This course will examine the ways in which law is being affected by latest advances in biomedicine, including precision medicine. The sequencing of the human genome has brought us sophisticated genetic testing, screening and the possibility of human genetic modification. These are relatively new arrivals in doctors’ and pharmaceutical companies’ array of offerings. The cloning of genes, and indeed whole organisms, raises new questions for lawyers, whether they specialize in property, tort, criminal law, insurance, or intellectual property. Fascinating constitutional questions must now also be addressed, as is illustrated by litigation instigated by the Association for Molecular Pathology, the ACLU and others against a company holding patents on human genes. The new synthetic biology, which involves the creation of organisms in laboratories, will also be considered, as will novel legal questions that it raises. Three parent embryos, chimeras and other related technologies also spark legal and ethical issues that will merit our attention. No prior knowledge of either biotechnology or intellectual property law is necessary for this class, which will be conducted in an open discussion format.

 

Patent Trial Practice (Knebel)

The Patent Trial Practice course will teach the basic skills of a patent litigator by providing experiences as close as practical in a law school environment to those of a practicing litigator. The class of no fewer than eight nor more than twelve students will be divided at the beginning of the course into a plaintiff’s team and a defendant’s team, which will prepare and take to trial a hypothetical infringement case typically based on an actual United States patent. The hypothetical will be constructed to present generally balanced infringement, validity and/or damage issues. Team members will have the opportunity to participate in mock hearings, take and defend mock depositions, participate in mediation and participate in a mock jury trial before an actual federal judge. Team members may also interact with law students in Taiwan on matters of strategy. Participation in these activities will be arranged so that each student will get at least two half-hours of opportunities for “on his/her feet” experience. In addition, the teams will work together to draft briefs and other documents. Prior to each opportunity for speaking or writing, the class will read and discuss materials and/or hear a lecture or presentation relevant to the task. The course will be conducted in one 150-minute class per week. Students must have completed the basic patent course. Enrollment requires permission of instructor and preference will be given to students who have taken or are taking an evidence course.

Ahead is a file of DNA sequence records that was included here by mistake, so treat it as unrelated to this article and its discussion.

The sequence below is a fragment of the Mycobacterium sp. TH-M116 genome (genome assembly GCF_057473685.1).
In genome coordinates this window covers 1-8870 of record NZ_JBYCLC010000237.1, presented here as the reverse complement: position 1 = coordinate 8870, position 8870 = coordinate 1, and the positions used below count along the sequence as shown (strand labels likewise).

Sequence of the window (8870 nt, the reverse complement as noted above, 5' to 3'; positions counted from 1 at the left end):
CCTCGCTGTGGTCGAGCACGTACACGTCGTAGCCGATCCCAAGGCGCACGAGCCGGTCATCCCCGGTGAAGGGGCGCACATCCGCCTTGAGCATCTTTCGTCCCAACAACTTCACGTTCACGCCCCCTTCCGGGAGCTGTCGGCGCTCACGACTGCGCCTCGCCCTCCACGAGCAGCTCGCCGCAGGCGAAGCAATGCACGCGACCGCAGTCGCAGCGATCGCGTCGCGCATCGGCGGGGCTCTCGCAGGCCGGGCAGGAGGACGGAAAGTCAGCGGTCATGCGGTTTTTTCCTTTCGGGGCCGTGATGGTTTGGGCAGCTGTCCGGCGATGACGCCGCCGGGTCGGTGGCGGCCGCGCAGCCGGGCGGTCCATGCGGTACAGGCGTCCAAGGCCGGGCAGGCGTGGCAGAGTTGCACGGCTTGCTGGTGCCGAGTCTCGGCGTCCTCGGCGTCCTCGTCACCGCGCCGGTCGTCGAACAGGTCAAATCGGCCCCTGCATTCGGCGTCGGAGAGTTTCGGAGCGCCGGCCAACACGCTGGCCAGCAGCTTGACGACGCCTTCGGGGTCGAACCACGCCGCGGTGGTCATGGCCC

Seminar in Intellectual Property: Data Law & Policy (Mattioli)

This seminar explores new policy challenges at the nexus of intellectual property law and the emerging field of data science. Today, policymakers and technologists believe the world is on the cusp of a new industrial age that will be powered and defined by digital information of all kinds–from health records, to credit card reports, to the digital footprints our smartphones and other electronic devices create throughout the day. Considering the vast potential of this emerging area, the legal framework that relates to the exchange and reuse of data itself remains conspicuously underdeveloped. Through weekly readings, class discussions, and guest lectures, the seminar will canvas a set of policy problems that have emerged against this backdrop. These include problems related to data exclusivity, control over downstream uses of data, inadequate disclosure of metadata, data transactions, data valuation, and more. Drawing upon these readings and discussions, students will craft their own articles over the course of the semester. Prior or concurrent enrollment in at least one intellectual property course is a prerequisite.

 

Trademark & Unfair Competition (Mattioli)
This course will introduce students to U.S. trademark law, the law of unfair competition, and related common law doctrines that protect against consumer confusion and the appropriation of commercial goodwill. The course will explore how the government provides trademark rights (including the registration process), trademark infringement (including defenses and remedies), and the loss of trademark rights. In addition to focusing on statutory law and doctrine, the course will examine the economic foundations of trademark protection and evaluate current trends in trademark law.